Though there remained large areas still stricken, the number of counties under drought conditions continued to shrink, according to Texas AgriLife Extension Service reports and the U.S. Drought Monitor.
From Interstate 45 to the east, most counties were either completely out of the drought or merely abnormally dry. Though most of the counties to the west of I-45 remained under drought, only about 25 percent were rated as being in severe or exceptional drought.
The weekly report from Washington County, northeast of Houston, is a good example of those coming from many counties. The county lies on the borderline of the areas fully recovered from drought and those still dry.
To the east, most counties are out of the drought, said Larry Pierce, AgriLife Extension agent for Washington County. To the west, many areas are still suffering, including parts of Washington County. Though stock ponds were filled, deep soil moisture remained short, reflecting conditions in many parts of the state.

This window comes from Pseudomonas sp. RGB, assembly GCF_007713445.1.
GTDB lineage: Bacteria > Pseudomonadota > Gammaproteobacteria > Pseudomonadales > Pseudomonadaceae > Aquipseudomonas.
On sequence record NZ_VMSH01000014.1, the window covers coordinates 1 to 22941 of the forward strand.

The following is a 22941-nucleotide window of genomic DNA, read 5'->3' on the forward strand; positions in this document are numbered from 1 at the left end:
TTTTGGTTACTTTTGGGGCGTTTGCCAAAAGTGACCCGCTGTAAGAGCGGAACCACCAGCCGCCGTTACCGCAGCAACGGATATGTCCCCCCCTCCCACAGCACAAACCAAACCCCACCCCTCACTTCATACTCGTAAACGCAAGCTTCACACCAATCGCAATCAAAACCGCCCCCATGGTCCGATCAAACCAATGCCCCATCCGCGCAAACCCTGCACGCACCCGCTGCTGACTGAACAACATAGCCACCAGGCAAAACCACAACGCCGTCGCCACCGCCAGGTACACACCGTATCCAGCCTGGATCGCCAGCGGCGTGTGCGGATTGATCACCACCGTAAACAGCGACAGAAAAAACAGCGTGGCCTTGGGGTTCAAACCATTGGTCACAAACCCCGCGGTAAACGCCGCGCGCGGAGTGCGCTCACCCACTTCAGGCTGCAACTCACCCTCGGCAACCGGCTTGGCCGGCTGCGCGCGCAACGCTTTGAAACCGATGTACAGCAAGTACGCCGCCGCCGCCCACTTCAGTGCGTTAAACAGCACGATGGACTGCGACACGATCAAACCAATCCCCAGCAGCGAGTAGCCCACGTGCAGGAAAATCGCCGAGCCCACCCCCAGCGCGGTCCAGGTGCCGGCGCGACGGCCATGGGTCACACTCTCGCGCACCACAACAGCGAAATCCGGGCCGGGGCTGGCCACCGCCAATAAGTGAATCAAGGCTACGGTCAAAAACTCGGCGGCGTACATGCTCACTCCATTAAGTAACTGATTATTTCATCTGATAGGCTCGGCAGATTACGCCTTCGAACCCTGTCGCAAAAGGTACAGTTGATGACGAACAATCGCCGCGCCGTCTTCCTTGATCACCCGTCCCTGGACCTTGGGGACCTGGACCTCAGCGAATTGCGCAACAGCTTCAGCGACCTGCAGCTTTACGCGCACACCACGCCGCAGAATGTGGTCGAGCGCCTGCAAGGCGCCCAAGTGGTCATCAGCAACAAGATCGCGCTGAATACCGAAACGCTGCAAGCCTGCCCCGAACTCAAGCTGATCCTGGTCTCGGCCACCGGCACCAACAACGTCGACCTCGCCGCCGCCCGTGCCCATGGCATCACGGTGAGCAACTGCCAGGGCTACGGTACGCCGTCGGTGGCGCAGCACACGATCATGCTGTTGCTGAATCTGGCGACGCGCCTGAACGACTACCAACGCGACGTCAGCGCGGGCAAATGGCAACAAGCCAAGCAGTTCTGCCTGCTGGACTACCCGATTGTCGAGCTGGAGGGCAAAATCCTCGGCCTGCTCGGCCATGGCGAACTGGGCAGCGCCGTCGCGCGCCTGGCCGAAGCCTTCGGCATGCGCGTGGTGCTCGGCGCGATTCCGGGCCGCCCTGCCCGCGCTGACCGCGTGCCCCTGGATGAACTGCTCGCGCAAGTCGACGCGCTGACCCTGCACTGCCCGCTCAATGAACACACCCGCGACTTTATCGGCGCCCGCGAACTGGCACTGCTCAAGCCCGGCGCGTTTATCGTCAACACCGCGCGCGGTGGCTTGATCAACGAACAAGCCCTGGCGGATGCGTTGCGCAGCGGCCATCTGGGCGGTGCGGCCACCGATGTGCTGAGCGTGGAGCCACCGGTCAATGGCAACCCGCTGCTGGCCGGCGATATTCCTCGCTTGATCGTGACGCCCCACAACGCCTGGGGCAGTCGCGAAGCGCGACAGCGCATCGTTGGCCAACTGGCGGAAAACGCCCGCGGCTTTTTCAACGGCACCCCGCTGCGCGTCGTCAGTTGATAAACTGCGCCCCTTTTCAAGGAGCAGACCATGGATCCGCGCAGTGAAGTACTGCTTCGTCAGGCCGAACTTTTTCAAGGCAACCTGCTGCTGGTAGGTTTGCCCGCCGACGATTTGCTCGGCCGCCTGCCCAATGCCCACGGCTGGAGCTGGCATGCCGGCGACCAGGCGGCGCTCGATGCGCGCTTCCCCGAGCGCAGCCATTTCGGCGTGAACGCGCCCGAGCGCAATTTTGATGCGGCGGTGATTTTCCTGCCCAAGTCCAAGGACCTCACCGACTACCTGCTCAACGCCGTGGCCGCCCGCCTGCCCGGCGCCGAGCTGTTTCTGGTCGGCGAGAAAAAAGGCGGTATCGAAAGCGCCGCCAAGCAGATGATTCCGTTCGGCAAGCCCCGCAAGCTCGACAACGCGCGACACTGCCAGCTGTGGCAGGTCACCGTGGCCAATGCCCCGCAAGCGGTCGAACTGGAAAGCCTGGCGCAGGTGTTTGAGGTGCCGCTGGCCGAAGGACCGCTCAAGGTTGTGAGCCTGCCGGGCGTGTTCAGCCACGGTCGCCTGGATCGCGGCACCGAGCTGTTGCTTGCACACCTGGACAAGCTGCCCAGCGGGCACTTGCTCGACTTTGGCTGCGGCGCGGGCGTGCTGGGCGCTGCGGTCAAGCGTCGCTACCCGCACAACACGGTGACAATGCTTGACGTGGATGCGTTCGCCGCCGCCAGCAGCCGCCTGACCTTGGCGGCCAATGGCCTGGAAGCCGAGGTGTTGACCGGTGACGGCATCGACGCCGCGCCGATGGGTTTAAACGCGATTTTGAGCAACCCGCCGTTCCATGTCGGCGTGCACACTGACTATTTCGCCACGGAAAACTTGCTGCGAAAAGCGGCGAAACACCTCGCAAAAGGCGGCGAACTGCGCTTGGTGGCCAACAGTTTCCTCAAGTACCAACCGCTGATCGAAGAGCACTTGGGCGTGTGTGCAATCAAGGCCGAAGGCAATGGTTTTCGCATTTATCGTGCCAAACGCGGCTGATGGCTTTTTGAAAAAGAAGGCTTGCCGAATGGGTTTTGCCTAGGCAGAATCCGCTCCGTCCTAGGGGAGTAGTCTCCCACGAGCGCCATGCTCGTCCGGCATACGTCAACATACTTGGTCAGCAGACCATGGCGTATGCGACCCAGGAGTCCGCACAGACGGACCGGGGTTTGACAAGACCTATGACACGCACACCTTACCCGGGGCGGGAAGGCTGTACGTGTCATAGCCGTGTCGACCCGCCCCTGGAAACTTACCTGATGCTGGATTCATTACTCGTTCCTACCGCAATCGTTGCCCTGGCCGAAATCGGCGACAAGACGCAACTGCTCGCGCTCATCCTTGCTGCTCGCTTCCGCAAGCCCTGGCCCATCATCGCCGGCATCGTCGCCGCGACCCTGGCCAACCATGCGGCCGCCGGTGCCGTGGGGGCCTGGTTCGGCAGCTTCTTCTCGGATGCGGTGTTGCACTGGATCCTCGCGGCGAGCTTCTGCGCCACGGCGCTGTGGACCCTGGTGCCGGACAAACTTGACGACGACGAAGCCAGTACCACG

As in many counties, with lush growth brought on by recent rains, producers continued to bale a great deal of cool-season grasses for hay, Pierce said. Though the hay is certainly welcome – many Washington County producers didn’t harvest any hay in 2011 – the flush of growth is holding back warm-season grasses, including Bermuda grass, Bahia grass and native species.
“Because of the high volume of ryegrass and clovers that we had that volunteered on many of our pastures because (other) grasses were so short, it was an excellent season for the cool-season grasses to take an upper hand,” he said.
Because of the suppression, it’s too early to see how much damage warm-season grasses suffered from the 2011 drought, he said.
Pierce said he expects to see some thinning of improved Bermuda grass stands from the drought. He doesn’t expect bluestem grasses to be affected however, as they are typically drought tolerant.
“Producers tell me they are seeing quite a bit of damage and just lack of response of growth of Bahia grass, which I find surprising,” he said. “They feel like Bahia grass took a really big hit.”
Pierce believes the damage assessment on Bahia grass may be a little premature as it is usually thought of as being a “survivor.”
More information on the current Texas drought and wildfire alerts can be found on the AgriLife Extension Agricultural Drought Task Force website at http://agrilife.tamu.edu/drought/ .